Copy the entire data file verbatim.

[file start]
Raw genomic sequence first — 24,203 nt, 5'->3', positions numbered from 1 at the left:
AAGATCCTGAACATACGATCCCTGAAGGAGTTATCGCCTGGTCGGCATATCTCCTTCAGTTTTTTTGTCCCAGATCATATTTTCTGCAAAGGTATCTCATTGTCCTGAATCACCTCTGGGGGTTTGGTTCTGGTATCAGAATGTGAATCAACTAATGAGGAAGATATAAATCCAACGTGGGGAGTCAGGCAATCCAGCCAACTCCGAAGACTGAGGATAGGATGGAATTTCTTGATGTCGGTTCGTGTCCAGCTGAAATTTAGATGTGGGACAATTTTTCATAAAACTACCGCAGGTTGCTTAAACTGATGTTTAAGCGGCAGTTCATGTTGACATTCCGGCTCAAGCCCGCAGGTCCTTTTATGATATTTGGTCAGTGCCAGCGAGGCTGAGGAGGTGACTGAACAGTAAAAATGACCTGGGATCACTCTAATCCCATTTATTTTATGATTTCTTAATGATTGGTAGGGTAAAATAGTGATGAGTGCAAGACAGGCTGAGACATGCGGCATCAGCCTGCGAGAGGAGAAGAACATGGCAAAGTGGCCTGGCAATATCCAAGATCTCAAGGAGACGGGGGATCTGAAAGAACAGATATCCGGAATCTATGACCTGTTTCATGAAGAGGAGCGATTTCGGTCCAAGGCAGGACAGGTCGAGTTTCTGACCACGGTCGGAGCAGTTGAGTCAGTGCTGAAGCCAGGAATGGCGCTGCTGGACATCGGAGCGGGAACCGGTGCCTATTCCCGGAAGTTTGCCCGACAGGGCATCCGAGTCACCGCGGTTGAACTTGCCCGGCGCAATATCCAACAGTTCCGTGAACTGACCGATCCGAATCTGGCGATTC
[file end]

Raw genomic sequence first — 24,203 nt, 5'->3', positions numbered from 1 at the left:
AAGATCCTGAACATACGATCCCTGAAGGAGTTATCGCCTGGTCGGCATATCTCCTTCAGTTTTTTTGTCCCAGATCATATTTTCTGCAAAGGTATCTCATTGTCCTGAATCACCTCTGGGGGTTTGGTTCTGGTATCAGAATGTGAATCAACTAATGAGGAAGATATAAATCCAACGTGGGGAGTCAGGCAATCCAGCCAACTCCGAAGACTGAGGATAGGATGGAATTTCTTGATGTCGGTTCGTGTCCAGCTGAAATTTAGATGTGGGACAATTTTTCATAAAACTACCGCAGGTTGCTTAAACTGATGTTTAAGCGGCAGTTCATGTTGACATTCCGGCTCAAGCCCGCAGGTCCTTTTATGATATTTGGTCAGTGCCAGCGAGGCTGAGGAGGTGACTGAACAGTAAAAATGACCTGGGATCACTCTAATCCCATTTATTTTATGATTTCTTAATGATTGGTAGGGTAAAATAGTGATGAGTGCAAGACAGGCTGAGACATGCGGCATCAGCCTGCGAGAGGAGAAGAACATGGCAAAGTGGCCTGGCAATATCCAAGATCTCAAGGAGACGGGGGATCTGAAAGAACAGATATCCGGAATCTATGACCTGTTTCATGAAGAGGAGCGATTTCGGTCCAAGGCAGGACAGGTCGAGTTTCTGACCACGGTCGGAGCAGTTGAGTCAGTGCTGAAGCCAGGAATGGCGCTGCTGGACATCGGAGCGGGAACCGGTGCCTATTCCCGGAAGTTTGCCCGACAGGGCATCCGAGTCACCGCGGTTGAACTTGCCCGGCGCAATATCCAACAGTTCCGTGAACTGACCGATCCGAATCTGGCGATTC